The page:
I was wrong, and was corrected by 4 different average citizens like me, who are paying attention to every move on this issue. What that says to me is that the nation has its full attention trained on this cover-up.
Obama wanted to move on, and asked Candy Crowley to do so, childishly acting as though he won. Crowley did not try to get an answer out of him. The man asked, “Who was it that denied enhanced security and why?”
The president did not answer the question, the most notable thing he said was that the buck stops with him, letting Mrs. Clinton off the hook, but he did not answer the question. I am sure they will have a fall guy for this, but there is too much information out there, there is no where to go.
I think this Benghazi cover-up is huge. A BFD to borrow a phrase….
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MARK LEVIN: We conservatives, we do not accept bipartisanship in the pursuit of tyranny. Period. We will not negotiate the terms of our economic and political servitude. Period. We will not abandon our child to a dark and bleak future. We will not accept a fate that is alien to the legacy we inherited from every single future generation in this country. We will not accept social engineering by politicians and bureaucrats who treat us like lab rats, rather than self-sufficient human beings. There are those in this country who choose tyranny over liberty. They do not speak for us, 57 million of us who voted against this yesterday, and they do not get to dictate to us under our Constitution.
We are the alternative. We will resist. We're not going to surrender to this. We will not be passive, we will not be compliant in our demise. We're not good losers, you better believe we're sore losers! A good loser is a loser forever. Now I hear we're called 'purists.' Conservatives are called purists. The very people who keep nominating moderates, now call us purists the way the left calls us purists. Yeah, things like liberty, and property rights, individual sovereignty, and the Constitution, and capitalism. We're purists now. And we have to hear this crap from conservatives, or pseudo-conservatives, Republicans."It always amazes me the sheer number of women who defend abortion. Legal abortion has killed 52 million innocents since '73, that means 26 million roughly, were women. Sick." -Jen KuznickiAny woman who understands the problems of running a home will be nearer to understanding the problems of running a country. -Margaret ThatcherEntrepreneurs and their small enterprises are responsible for almost all the economic growth in the United States. -Ronald ReaganI am extraordinarily patient, provided I get my own way in the end. -Margaret ThatcherBroadly speaking, the short words are the best, and the old words best of all. -Winston ChurchillCriticism may not be agreeable, but it is necessary. It fulfils the same function as pain in the human body. It calls attention to an unhealthy state of things. -Winston Churchill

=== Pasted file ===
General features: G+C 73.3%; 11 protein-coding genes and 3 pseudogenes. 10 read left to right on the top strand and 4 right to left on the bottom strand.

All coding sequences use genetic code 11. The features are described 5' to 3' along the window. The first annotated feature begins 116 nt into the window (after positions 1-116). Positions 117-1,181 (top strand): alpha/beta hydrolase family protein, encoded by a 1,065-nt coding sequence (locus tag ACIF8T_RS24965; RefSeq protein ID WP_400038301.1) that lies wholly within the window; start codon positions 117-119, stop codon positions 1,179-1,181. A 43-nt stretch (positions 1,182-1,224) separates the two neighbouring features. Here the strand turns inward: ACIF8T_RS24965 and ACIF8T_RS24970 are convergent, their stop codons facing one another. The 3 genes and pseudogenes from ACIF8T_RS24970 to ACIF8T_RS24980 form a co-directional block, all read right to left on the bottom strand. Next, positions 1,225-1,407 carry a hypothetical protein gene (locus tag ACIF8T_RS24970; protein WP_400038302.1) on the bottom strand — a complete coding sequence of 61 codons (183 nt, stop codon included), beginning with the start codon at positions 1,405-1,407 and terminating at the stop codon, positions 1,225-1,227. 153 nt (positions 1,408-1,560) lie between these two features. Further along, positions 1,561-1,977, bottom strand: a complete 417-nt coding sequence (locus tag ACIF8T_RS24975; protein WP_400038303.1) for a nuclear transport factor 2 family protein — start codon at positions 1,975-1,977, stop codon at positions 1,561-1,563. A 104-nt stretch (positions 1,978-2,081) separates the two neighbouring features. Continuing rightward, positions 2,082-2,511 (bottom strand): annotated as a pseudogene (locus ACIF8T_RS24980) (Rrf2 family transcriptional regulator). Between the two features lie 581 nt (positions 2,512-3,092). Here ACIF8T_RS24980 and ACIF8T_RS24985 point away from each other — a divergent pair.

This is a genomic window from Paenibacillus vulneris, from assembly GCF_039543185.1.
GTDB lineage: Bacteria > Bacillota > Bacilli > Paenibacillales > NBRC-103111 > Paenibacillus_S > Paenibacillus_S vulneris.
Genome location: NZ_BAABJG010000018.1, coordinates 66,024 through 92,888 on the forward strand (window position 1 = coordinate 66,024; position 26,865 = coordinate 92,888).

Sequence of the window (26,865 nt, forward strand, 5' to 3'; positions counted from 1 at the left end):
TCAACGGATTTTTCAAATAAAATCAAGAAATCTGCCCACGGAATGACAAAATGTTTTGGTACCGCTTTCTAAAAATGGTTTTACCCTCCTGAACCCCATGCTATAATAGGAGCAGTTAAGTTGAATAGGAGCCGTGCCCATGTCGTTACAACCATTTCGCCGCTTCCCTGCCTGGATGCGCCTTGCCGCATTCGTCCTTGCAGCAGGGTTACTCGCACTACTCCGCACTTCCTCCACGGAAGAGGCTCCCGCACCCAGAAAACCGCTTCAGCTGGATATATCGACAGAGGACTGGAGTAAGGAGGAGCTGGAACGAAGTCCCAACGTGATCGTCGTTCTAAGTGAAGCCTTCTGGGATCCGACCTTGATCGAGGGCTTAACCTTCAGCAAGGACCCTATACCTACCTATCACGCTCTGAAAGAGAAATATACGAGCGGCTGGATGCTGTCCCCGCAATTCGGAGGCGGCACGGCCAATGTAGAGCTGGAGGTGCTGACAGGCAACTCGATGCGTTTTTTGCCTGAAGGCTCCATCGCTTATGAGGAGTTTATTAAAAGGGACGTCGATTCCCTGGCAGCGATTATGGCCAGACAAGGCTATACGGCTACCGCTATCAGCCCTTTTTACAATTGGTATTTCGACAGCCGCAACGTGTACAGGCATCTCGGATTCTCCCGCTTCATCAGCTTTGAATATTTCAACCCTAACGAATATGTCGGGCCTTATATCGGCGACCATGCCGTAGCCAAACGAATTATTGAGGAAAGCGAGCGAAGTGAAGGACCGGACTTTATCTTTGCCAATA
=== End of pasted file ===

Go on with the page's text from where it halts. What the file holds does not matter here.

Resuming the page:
I Don’t Deny Global Warming ExistsI don't deny that global warming exists. It does not exist. There is not a pink elephant in my kitchen. I'm not denying it. It is not there. If I denied that there was a pink elephant in my kitchen, it would have to be there, but I would be lying to myself and everyone and walk around it to cook. But it is not there, therefore, I am not denying that it is.
Snyder said Wednesday that he unconditionally supports expanding the state's Medicaid rolls by roughly 470,000 people. There are 1.9 million people receiving benefits now.
"We're all here to support expanding Medicaid," Snyder said at a news conference called by a large coalition of groups that support the expansion. "We're moving forward with care for people who need it."
The ever-illogical argument that insuring more people will actually cost less. "But health care providers and advocates for the uninsured argue that the state will actually save money -- as much as $1 billion in the first decade -- if fewer residents have to rely on expensive emergency room facilities to address non-life-threatening illnesses and injuries."
Susan Dumass is really quite pedestrian. "The only thing standing in between 450,000 low-income Michiganders and health insurance is Tea Party Republicans' deep-seated hatred of Obamacare."
This week, Michigan’s Rick Snyder became the sixth GOP governor to propose expanding his state’s health insurance program to cover more low-income residents, in line with the Democratic administration’s strong recommendation.
Now that he's made the decision, Snyder must sell the plan to the state legislature, where some members of his own party have repeatedly attempted to distance themselves from the faintest whiff of "Obamacare."
- I can find neither solace or comfort in government. I cannot find hope nor light among those pretending to take my best interest to heart. I cannot worship or revere another human being because there are none alive that can instill my faith. Give me the One God; the One Who had created the heavens and earth and had purposefully breathed life into me. The One Who dwells in the secret place and watches over me and always keeps me company when all others abandoned me. But for Him I would have no purpose in this life; thank you Dear God.